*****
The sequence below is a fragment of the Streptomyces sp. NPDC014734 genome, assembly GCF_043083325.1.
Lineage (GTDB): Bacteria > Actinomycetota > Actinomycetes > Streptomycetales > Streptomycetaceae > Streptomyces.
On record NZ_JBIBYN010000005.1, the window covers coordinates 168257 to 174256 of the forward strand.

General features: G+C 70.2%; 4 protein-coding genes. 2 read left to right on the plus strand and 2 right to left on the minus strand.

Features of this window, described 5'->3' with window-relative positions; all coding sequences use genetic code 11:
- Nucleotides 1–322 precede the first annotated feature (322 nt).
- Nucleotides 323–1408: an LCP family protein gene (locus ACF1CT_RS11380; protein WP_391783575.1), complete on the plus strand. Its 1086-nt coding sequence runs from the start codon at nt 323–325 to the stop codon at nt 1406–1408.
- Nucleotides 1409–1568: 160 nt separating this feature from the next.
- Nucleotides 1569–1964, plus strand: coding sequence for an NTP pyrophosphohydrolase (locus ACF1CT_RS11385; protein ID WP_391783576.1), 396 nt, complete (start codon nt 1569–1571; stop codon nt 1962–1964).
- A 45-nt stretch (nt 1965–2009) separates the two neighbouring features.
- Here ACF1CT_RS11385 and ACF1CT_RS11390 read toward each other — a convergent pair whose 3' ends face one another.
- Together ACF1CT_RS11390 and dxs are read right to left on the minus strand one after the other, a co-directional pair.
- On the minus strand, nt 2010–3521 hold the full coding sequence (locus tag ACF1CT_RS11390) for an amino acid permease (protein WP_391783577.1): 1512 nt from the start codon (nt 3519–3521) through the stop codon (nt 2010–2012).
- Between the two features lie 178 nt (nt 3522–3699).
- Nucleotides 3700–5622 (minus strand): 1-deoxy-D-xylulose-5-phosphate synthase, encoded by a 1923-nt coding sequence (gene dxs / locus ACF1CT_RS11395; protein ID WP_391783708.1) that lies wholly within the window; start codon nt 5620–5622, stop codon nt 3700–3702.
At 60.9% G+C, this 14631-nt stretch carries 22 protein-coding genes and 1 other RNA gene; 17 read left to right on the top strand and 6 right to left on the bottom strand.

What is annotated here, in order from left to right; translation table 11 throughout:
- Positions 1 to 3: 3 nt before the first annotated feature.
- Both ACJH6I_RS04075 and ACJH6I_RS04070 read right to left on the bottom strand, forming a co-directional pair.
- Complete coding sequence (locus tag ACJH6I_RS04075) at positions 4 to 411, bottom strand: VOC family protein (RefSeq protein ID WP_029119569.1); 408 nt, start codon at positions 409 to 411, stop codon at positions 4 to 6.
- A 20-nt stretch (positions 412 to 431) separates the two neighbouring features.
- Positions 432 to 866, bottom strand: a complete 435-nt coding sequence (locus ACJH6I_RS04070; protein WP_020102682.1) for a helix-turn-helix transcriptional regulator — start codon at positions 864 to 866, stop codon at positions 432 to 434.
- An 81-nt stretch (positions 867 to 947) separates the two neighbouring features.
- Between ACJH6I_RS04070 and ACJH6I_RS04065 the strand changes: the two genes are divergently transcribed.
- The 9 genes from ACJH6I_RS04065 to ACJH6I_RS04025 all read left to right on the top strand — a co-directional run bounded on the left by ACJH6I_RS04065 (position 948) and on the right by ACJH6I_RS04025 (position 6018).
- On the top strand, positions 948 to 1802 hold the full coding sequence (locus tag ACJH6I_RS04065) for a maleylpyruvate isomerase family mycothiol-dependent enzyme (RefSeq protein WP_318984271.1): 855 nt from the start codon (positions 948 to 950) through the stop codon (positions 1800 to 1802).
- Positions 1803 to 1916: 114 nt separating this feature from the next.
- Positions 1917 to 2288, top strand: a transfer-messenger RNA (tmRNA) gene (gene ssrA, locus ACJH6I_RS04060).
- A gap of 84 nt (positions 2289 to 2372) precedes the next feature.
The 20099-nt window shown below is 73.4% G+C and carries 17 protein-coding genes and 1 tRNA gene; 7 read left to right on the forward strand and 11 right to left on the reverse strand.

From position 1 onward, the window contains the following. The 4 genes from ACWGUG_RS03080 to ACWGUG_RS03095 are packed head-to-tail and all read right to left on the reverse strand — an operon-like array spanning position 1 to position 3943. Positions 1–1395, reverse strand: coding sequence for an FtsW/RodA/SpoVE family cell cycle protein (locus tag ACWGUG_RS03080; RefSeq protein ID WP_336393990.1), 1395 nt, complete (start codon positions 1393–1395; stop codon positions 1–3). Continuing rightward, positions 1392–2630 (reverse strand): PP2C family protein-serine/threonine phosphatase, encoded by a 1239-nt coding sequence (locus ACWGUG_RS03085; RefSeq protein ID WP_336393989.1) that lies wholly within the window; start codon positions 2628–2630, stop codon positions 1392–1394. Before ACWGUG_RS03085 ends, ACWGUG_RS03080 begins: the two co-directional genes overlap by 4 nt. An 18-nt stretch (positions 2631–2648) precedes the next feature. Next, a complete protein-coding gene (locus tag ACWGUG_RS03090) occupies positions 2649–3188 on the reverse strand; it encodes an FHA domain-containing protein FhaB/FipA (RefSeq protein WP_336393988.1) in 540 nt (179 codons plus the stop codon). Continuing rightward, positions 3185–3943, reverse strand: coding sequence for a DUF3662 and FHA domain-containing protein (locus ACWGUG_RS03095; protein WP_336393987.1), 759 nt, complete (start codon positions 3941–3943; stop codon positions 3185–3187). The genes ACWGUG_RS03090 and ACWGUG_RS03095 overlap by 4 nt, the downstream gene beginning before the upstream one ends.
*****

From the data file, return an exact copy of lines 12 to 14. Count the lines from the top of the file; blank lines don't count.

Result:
- Together ACF1CT_RS11390 and dxs are read right to left on the minus strand one after the other, a co-directional pair.
- On the minus strand, nt 2010–3521 hold the full coding sequence (locus tag ACF1CT_RS11390) for an amino acid permease (protein WP_391783577.1): 1512 nt from the start codon (nt 3519–3521) through the stop codon (nt 2010–2012).
- Between the two features lie 178 nt (nt 3522–3699).